It’s the kind of thing you hear at school drop-offs, at book-club and anywhere else parents congregate: “God only knows what social media is doing to our children’s brains.” But when a 38-year-old Facebook executive says exactly the same thing, it kicks the conversation into a whole new gear. In an interview with Axios last week, Facebook’s first president, Sean Parker, came right out and said it: Exploiting human vulnerability is the whole point of social media. And there is no more vulnerable group than our children. “The inventors, creators - it’s me, it’s Mark [Zuckerberg], it’s Kevin Systrom on Instagram, it’s all of these people - understood this consciously. And we did it anyway.”
Their guiding principle? “How do we consume as much of your time and conscious attention as possible?’ That means we need to sort of give you a little dopamine hit every once in awhile, because someone liked or commented on a photo or a post.”
Microsoft mogul and dad-of-three Bill Gates and wife Melinda set plenty of firm rules around screen time for their kids Phoebe, Rory and Jennifer, now aged 15, 18 and 21. No cell phones at the table, ever. A screen “sunset” time, after which all devices are unplugged, to help everyone get to bed at a reasonable time.
And absolutely no smartphone before the age of 14. Did the Gates kids beg for phones earlier? Did they assure their multi-billionaire parents that “everyone else has one”? You bet they did. Yes, Gates told British newspaper The Mirror, “We didn’t give our kids cell phones until they were 14, and they complained that other kids got them earlier.”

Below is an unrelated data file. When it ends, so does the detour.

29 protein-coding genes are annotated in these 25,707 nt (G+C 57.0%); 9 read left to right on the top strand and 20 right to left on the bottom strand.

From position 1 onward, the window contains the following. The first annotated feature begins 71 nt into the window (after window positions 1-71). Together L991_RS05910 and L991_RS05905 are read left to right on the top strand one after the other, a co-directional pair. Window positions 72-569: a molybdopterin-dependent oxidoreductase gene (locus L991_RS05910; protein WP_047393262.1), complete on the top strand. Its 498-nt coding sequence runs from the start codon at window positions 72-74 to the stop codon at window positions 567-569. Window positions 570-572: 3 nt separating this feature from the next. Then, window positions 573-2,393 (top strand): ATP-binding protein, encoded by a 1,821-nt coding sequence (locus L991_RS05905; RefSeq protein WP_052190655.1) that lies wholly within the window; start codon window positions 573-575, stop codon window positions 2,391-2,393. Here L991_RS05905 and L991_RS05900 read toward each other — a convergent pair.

The Gates’ aren’t the only insanely wealthy tech entrepreneurs who have sought to protect their kids from the digital world they helped to create. At the time of the iPad’s first release, a New York Times reporter remarked to Apple co-founder Steve Jobs “Your kids must love it!” His reply? “They haven’t used it. We limit how much technology our kids use at home.”
3D Robotics CEO and dad of five Chris Anderson is on board with that. “My kids accuse me and my wife of being fascists and overly concerned about tech, and they say that none of their friends have the same rules,” he cheerfully admits. “That’s because we have seen the dangers of technology firsthand. I’ve seen it in myself, I don’t want to see that happen to my kids.”
And just this past August, Facebook founder Mark Zuckerberg and wife Priscilla Chan wrote in a
“Childhood is magical. You only get to be a child once.” You might say that’s Family Zone’s mission in a nutshell: to keep childhood magical. Use Family Zone to create a customised set of filters to protect your family in a way that’s nuanced and age-appropriate. Because Mark Zuckerberg is right: You only get to be a child once.